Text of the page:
Heading to PortAventura? Our Travel Editor shares his cheat sheet for Spain's top theme park.
Some four million punters visit PortAventura every year. Spain's flagship family attraction lacks the princesses and big brand oomph of Disney and Universal, but it's definitely major league - splitting into several lands including Mediterrània, Far West, China, Polynesia, Mexico and, coming in 2017, Ferrari Land (see Essential Info, below). It's well-run, spotlessly clean, everyone speaks English, and you'll find plenty of food, drink and toilets interspersed among the rides. First step? Start as you mean to go on and book ahead online. That's one queue skipped at least - and one of the top PortAventura tips.
School holidays see the biggest crowds, so time your visits for shoulder season and midweek if at all possible (I can't tell you what a joy it is to see waiting times of '0.00' listed beside monster rides like Furious Baco, pictured left). If you're coming for the 'coasters, arrive early and make a beeline for China - the themed land at the back of the park, where you can get straight into the lines for Dragon Khan and Shambhala. Work back from there, against the flow of the crowds.
The Express Pass is PortAventura's Fast Pass. These aren't cheap, but they do buy you access to priority queues, which means you'll get lots more rides (at peak times, we saw lines for the big 'coasters stretch to over two hours). Several options range from Express Max (€29pp), allowing one fast access per attraction (but not front row seats), to Express Premium Gold (€53pp), which allows unlimited access to rides, with one single spin permitted in the front row on the coolest 'coasters, Shambhala, Furios Baco and Dragon Khan.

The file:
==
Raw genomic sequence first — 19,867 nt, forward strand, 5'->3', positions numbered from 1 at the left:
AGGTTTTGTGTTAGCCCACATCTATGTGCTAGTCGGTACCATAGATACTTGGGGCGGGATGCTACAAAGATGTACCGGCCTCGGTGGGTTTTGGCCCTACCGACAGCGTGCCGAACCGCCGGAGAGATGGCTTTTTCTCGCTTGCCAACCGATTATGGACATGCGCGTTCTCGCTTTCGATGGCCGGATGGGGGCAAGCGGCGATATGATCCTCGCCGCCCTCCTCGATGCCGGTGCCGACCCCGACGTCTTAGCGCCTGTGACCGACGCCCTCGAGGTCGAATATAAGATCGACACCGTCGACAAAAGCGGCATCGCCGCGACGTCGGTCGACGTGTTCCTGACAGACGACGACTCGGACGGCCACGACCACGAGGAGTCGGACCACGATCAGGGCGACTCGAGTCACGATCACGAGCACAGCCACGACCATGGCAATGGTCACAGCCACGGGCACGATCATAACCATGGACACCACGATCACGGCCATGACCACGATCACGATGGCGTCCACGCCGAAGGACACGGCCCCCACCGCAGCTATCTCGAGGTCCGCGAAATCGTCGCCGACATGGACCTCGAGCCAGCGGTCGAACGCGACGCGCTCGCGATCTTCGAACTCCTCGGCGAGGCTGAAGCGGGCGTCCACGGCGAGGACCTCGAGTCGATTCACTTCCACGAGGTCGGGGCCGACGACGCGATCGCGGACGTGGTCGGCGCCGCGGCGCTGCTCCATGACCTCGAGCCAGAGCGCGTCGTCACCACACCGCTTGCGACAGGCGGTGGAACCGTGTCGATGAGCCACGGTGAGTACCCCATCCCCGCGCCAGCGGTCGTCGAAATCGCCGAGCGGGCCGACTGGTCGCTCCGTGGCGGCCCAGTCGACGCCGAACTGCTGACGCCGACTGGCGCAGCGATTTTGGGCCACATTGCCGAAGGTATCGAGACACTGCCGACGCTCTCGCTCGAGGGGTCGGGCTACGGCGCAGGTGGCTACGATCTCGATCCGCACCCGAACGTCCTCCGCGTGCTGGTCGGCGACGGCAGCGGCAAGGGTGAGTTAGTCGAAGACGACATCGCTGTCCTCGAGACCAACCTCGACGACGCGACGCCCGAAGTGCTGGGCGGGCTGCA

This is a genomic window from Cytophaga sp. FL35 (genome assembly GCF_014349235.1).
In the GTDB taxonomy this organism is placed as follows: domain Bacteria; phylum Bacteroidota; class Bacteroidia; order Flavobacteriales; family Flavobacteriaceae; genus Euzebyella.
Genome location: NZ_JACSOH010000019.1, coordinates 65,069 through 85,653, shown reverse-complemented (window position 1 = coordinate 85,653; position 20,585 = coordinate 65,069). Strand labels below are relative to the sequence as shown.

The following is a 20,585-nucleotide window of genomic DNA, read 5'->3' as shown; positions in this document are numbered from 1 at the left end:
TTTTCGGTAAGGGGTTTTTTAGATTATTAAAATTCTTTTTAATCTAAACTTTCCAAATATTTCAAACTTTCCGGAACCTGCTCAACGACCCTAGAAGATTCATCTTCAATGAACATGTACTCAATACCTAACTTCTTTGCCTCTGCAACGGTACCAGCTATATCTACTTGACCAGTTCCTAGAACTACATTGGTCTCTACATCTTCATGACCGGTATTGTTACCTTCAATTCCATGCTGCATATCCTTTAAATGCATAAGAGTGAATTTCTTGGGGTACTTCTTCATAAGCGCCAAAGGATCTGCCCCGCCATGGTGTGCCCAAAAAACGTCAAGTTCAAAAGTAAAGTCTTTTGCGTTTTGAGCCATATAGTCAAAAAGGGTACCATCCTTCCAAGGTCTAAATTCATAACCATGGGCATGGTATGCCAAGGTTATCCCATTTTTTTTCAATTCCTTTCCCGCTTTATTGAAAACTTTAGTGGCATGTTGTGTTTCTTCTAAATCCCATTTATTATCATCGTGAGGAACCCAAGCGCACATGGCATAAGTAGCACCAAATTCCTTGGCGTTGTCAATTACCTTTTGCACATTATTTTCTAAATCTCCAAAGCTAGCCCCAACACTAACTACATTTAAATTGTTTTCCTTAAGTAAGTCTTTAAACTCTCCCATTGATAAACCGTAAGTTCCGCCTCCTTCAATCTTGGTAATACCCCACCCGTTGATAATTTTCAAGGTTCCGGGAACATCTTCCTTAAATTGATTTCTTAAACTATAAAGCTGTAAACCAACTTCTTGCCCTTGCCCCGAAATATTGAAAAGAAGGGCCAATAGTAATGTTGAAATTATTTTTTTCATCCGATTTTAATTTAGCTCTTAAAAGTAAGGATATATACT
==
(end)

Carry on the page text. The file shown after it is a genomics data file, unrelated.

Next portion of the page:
The fun lies in the debates. Ferrari Land's Vertical Accelerator is the fastest (0-180mph in five seconds) and tallest (112m) rollerccoaster in Europe. Furious Baco (Min. Height: 1.40m) boasts a horizontal catapult that propels you to 135 kmph in three seconds; but my favourite was Shambhala (Min Height: 1.40m), a Himalayan-themed ride that kicks off with a 78m fall before blasting you through seven summits of loops, rises and falls in an exhilarating minute of madness. Afterwards, my mouth was bone-dry. A PortAventura tip? There's a separate queue for 'single' riders (such as parents who are ditching their families for an adult ride… *cough*) who can nab single seats, cutting down on queuing time. Genius!
Sunscreen, hats and shades are a must in summer. Wear them, and reapply the sunscreen after lunch - it's amazing how many salmon-pink faces you see floating along behind the 6pm parade. Outside food and drink aren't allowed, though plenty of people seem to flout this rule - and you can bring your own water bottle to fill at drinking fountains throughout the park. A light raincoat is handy for the water rides (plastic ponchos cost €6.95), and bring comfy footwear - you'll walk several kilometres over the course of the day, some of it uphill.
Access to rides in PortAventura is decided by height. Cut-offs range from 1.00 metres to 1.05m (the short and sweet Tomahawk rollercoaster), 1.10m (El Diablo, the Silver River Flume and Grand Rapids), 1.20m (Magic Fish, Stampede) and 1.40m for the marquee 'coasters. Measure your child in advance to avoid disappointment - park attendants take safety seriously, and will produce height bars to decide the issue. There really is no arguing.
The Área Infantil in China has lots of cool slides suitable for younger kids, and a fairground ride themed on Chupa Chups balloons - it's a good stop for adults looking to grab a cuppa or a beer while the kids burn themselves out.
Nearby Sésamo Aventura suits toddlers to tweens, with rides ranging from the short and sweet Tami Tami coaster (which we kept returning to) and El Salto de Blas, where riders pull themselves up a mini tower and drop softly to earth in a jaunt inspired by the terrifying 100m free-fall ride nearby, Hurakan Condor.